One great difficulty with “Brexit” which has not really been remarked on in the commentaries is the future trade of Great Britain with the rest of the world apart from the EU. Up to now British trade in various non-EU countries has been governed by treaties with the EU, which very soon may not be so. Great Britain would have to negotiate treaties in its own name, which may not be favourable and may need endless bargaining to be concluded. It has been noted ironically that 1,400 British administrators will be released from the Brussels commission and all will be given new jobs negotiating hundreds of trade treaties between Britain and all the countries of the rest of the world.
Under reasonable assumptions, it is a truism that the 28 countries of the EU as they now stand form a more efficient economic unit than a group of 27 plus 1. Thus, one would expect to have a total loss from the divorce of Great Britain and the Union with Britain taking more than its arithmetical proportion of the loss. Because its merchandise exports are not as competitive as its competitors, its current balance of payments will continue to be unfavourable. Some of this will be offset by exports of a variety of services, such as banking, securities trading, insurance, legal advice management consultancy and intellectual property—services in most of which the City of London is a world leader. Some of these services can be freely sold in the EU while others will have to conform to regulations and licences. After Brexit some of the City of London services would require “equivalence” with the EU regulations which they may have to wait many months or even years to obtain. They run the danger that new regulations in the “European” rather than the “Anglo-American” spirit will be invented to make “equivalence” more difficult to obtain and to induce City of London firms to leave London and settle in Paris or elsewhere.
For the basics of the capital and current accounts, see Balance of Payments, by Herbert Stein in the Concise Encyclopedia of Economics.
Britain’s structural foreign account deficit is offset by its capital account surplus. This surplus may not be maintained if foreign investors no longer settle in Britain as the English—speaking and common law jurisdiction gateway to the continent. In sum, both the current and the capital account may require some extra effort and sacrifice in terms of more exports and fewer imports, effects that a decline in the value of the pound sterling would have to bring about. Economists forecast an almost immediate decline of the price of sterling from $1.30 to $1.20, with some further decline the next year. This would hardly do more than just maintain British exports and would make British imports more expensive in terms of the domestic price level. With economic recession in the wake of “Brexit”, this may translate to zero growth for the British economy overall in the next few years with about 30% of the lowest income earners suffering an actual decline in their level of consumption. The poor would thus be paying a price for getting rid of a marriage which they declared no longer to want.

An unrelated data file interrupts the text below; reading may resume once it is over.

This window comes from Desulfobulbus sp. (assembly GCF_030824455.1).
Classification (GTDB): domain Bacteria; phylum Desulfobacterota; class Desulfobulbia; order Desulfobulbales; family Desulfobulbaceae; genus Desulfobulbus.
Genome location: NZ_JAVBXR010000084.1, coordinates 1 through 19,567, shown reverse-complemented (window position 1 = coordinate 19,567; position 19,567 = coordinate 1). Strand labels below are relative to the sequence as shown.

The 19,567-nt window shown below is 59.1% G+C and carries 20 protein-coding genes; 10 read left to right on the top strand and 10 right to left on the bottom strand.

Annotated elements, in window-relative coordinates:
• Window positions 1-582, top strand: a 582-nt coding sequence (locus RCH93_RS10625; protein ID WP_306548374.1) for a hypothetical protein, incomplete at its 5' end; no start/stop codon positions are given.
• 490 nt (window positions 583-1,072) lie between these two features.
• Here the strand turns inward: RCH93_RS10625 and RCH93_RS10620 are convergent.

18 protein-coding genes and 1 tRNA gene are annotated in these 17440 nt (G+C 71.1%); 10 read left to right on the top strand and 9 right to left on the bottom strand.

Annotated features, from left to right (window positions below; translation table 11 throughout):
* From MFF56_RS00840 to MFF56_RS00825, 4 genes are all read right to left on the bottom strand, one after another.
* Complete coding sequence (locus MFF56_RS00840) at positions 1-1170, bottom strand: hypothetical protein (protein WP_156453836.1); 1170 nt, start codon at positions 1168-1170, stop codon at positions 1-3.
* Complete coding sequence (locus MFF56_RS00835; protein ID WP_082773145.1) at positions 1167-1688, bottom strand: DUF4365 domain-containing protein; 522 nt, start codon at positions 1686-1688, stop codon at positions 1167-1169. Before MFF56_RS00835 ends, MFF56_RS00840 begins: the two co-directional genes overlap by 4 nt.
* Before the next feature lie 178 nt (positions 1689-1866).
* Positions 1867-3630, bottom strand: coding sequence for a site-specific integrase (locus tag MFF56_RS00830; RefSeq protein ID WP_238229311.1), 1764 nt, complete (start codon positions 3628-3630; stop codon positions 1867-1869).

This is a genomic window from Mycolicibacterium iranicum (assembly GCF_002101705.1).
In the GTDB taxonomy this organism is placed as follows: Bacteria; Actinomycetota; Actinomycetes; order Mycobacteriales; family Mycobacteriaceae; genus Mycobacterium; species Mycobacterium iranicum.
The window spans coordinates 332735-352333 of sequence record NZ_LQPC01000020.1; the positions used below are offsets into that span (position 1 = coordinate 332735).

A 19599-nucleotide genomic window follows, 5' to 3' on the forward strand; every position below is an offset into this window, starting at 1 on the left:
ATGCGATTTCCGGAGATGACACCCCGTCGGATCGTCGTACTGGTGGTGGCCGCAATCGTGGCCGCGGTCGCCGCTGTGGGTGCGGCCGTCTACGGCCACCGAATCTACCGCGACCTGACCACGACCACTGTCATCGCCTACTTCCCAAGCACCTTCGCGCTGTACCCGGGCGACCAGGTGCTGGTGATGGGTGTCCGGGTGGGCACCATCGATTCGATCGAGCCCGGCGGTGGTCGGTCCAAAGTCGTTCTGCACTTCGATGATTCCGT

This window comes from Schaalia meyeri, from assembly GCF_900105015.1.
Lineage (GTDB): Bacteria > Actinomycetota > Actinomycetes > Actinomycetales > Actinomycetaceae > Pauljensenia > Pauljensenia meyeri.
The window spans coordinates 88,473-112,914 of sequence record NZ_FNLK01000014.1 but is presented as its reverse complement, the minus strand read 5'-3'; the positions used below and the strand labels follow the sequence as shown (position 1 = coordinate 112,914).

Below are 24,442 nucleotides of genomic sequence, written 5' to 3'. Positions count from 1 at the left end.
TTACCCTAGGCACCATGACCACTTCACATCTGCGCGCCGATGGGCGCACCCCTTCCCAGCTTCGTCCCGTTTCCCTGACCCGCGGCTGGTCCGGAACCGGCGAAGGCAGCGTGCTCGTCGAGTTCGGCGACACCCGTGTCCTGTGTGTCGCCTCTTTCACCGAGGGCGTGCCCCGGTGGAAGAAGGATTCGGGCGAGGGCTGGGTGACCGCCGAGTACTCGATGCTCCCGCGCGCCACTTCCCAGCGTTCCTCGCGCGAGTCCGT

“With ‘Brexit’, Brits older than the average have voted to leave because they hated to be older, and those having lesser education have voted because they dislike to be unskilled.”
With “Brexit”, Brits older than the average have voted to leave because they hated to be older, and those having lesser education have voted because they dislike to be unskilled. They blamed their government for “austerity”, and the EU for not offering them brighter opportunities instead of the opportunities that it has opened for immigrants. As far as we can judge today, their vote is likely to cost them a good deal of disappointment.
We are learning to reproach democracy in its usual representative form for many of the dysfunctional results in the last two or three decades. Representative democracy for all its popular demagoguery however, looks almost innocent compared to another democratic form, the referendum. Without a very precise and very clear question to be answered, voters are likely to reply to questions in their own imagination, and the end result could well be disastrous. We can only hope that it will not be so in reply to the “Brexit” question.